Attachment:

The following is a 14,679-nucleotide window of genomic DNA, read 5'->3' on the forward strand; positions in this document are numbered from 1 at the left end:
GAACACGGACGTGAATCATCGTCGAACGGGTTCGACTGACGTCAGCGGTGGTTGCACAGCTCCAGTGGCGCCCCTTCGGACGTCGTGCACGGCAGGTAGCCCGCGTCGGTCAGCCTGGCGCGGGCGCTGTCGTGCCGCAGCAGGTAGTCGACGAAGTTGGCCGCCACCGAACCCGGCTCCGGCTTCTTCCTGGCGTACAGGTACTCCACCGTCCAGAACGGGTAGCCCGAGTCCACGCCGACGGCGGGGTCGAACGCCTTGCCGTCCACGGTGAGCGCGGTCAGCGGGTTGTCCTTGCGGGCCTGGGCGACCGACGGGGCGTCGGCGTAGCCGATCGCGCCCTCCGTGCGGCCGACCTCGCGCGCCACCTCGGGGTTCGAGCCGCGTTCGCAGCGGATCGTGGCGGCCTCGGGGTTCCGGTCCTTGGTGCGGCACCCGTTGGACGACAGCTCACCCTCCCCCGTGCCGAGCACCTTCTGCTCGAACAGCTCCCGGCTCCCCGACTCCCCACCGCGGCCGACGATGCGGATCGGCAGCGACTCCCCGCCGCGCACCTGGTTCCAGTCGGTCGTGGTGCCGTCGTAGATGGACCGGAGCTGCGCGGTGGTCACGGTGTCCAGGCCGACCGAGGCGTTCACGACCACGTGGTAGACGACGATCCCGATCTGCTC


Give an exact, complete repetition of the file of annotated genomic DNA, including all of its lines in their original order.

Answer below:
The following is a 14,679-nucleotide window of genomic DNA, read 5'->3' on the forward strand; positions in this document are numbered from 1 at the left end:
GAACACGGACGTGAATCATCGTCGAACGGGTTCGACTGACGTCAGCGGTGGTTGCACAGCTCCAGTGGCGCCCCTTCGGACGTCGTGCACGGCAGGTAGCCCGCGTCGGTCAGCCTGGCGCGGGCGCTGTCGTGCCGCAGCAGGTAGTCGACGAAGTTGGCCGCCACCGAACCCGGCTCCGGCTTCTTCCTGGCGTACAGGTACTCCACCGTCCAGAACGGGTAGCCCGAGTCCACGCCGACGGCGGGGTCGAACGCCTTGCCGTCCACGGTGAGCGCGGTCAGCGGGTTGTCCTTGCGGGCCTGGGCGACCGACGGGGCGTCGGCGTAGCCGATCGCGCCCTCCGTGCGGCCGACCTCGCGCGCCACCTCGGGGTTCGAGCCGCGTTCGCAGCGGATCGTGGCGGCCTCGGGGTTCCGGTCCTTGGTGCGGCACCCGTTGGACGACAGCTCACCCTCCCCCGTGCCGAGCACCTTCTGCTCGAACAGCTCCCGGCTCCCCGACTCCCCACCGCGGCCGACGATGCGGATCGGCAGCGACTCCCCGCCGCGCACCTGGTTCCAGTCGGTCGTGGTGCCGTCGTAGATGGACCGGAGCTGCGCGGTGGTCACGGTGTCCAGGCCGACCGAGGCGTTCACGACCACGTGGTAGACGACGATCCCGATCTGCTC